The three biggest US airlines have complied with a Chinese demand to change how they refer to Taiwan, ahead of a 25 July deadline set by Beijing.
China earlier this year instructed 44 international airlines, plus other companies, not to refer to Taiwan as a non-Chinese territory.
Taiwan's status is sensitive. Beijing considers the island a province China.
American Airlines, United and Delta changed their websites so the capital Taipei is not listed as in Taiwan.
Chinese state newspaper The People's Daily reported on Wednesday that all 44 airlines had complied with the demand.
"China is willing to share China's development opportunities with foreign companies and welcomes them to invest in and operate in China," Chinese Foreign Ministry spokesman Geng Shuang said on Wednesday.
"Of course we hope that when they operate in China they respect China's laws and rules, China's sovereignty and territorial integrity and the feelings of the Chinese people."
American Airlines spokeswoman Shannon Gilson told the BBC in an email: "Like other carriers, American is implementing changes to address China's request. Air travel is global business, and we abide by the rules in countries where we operate."
Cathay Pacific told the BBC in a statement the carrier was a registered airline "of the Hong Kong Special Administrative Region (HKSAR) of the People's Republic of China. HKSAR is also where our operations are based. We must comply with the regulations and requirements of the relevant civil aviation authorities."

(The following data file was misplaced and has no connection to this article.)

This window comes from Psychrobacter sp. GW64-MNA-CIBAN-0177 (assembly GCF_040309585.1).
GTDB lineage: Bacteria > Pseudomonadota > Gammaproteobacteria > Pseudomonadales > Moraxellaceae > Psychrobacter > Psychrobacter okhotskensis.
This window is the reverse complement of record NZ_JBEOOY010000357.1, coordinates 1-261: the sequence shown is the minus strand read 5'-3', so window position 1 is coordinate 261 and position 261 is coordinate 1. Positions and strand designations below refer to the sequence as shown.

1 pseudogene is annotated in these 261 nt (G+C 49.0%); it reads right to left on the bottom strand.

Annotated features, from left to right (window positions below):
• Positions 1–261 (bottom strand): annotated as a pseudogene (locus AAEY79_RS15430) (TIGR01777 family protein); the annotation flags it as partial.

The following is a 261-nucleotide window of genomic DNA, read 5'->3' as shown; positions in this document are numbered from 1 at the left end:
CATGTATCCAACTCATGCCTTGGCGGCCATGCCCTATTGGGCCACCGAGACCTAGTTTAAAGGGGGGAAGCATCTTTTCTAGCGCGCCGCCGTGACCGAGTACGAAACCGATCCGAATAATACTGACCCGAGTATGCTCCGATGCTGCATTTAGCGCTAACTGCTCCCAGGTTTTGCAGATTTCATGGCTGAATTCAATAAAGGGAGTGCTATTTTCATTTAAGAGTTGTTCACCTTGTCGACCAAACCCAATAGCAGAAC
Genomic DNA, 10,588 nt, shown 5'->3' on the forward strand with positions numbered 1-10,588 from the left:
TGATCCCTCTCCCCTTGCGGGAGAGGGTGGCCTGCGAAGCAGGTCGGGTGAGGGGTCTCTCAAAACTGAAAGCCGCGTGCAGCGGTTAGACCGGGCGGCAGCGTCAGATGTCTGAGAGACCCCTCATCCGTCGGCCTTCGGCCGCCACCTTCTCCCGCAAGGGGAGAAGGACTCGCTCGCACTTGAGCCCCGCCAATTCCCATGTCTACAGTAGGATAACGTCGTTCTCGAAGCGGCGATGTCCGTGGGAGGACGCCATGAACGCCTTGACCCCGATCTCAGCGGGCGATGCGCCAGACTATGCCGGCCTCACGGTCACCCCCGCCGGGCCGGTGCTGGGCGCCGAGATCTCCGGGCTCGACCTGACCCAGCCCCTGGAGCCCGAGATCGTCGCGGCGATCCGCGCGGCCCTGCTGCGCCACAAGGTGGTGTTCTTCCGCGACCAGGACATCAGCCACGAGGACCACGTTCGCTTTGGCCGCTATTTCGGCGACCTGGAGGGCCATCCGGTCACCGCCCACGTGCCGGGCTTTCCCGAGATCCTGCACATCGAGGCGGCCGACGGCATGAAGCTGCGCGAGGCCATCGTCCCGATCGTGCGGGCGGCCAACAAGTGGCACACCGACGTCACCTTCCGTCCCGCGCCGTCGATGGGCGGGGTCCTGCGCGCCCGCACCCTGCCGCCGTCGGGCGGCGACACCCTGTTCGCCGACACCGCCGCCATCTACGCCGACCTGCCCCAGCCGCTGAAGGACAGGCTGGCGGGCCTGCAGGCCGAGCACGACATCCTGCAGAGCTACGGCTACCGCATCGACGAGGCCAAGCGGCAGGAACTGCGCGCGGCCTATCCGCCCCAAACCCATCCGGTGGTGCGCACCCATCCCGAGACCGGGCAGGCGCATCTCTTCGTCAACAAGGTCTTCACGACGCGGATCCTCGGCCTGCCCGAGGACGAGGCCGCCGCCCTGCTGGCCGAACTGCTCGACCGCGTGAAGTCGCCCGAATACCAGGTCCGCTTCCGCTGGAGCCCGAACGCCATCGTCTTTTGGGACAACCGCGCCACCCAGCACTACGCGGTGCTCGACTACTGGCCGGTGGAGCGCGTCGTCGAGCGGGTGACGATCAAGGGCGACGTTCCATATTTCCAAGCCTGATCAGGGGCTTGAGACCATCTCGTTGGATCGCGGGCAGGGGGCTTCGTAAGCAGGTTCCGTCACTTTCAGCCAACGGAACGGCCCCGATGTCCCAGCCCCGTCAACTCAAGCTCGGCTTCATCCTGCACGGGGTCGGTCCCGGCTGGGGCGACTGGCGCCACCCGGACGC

The issue has always been highly sensitive for Beijing, but in recent years it has become increasingly active in clamping down on perceived violations of its territorial claims.
Taiwan has been self-ruling since 1949 but China regards it as a breakaway province it will reunite with one day.
Beijing's demand was dismissed by the White House in May as "Orwellian nonsense", but many global carriers decided to comply rather than risk being shut out of one of the world's biggest aviation markets.
In its original demand, issued in April, Beijing said that neither Taiwan and Hong Kong nor Macau should be listed as separate places in, for instance, drop-down menus of company websites.
British Airways, Germany's Lufthansa, Air France and Singapore Airlines all list Taipei as in "Taiwan, China". Australia's Qantas in June also gave in to Chinese demands, leading to the government in Canberra criticising Chinese "pressure" over the situation.
"Private companies should be free to conduct their usual business operations free from political pressure of governments," Australian Foreign Minister Julie Bishop said at the time.
China's vociferous defence of its territorial claims is not just directed at the airline industry. Earlier this year US clothing company GAP apologised for selling T-shirts with a map of China which did not show Taiwan and other disputed territories.
Japanese retail chain Muji recently has been fined in China for listing Taiwan as a country on some of its packaging.
Hotel chain Marriott also briefly had its Chinese website suspended for listing Tibet, Taiwan, Hong Kong and Macau as separate countries in a customer questionnaire.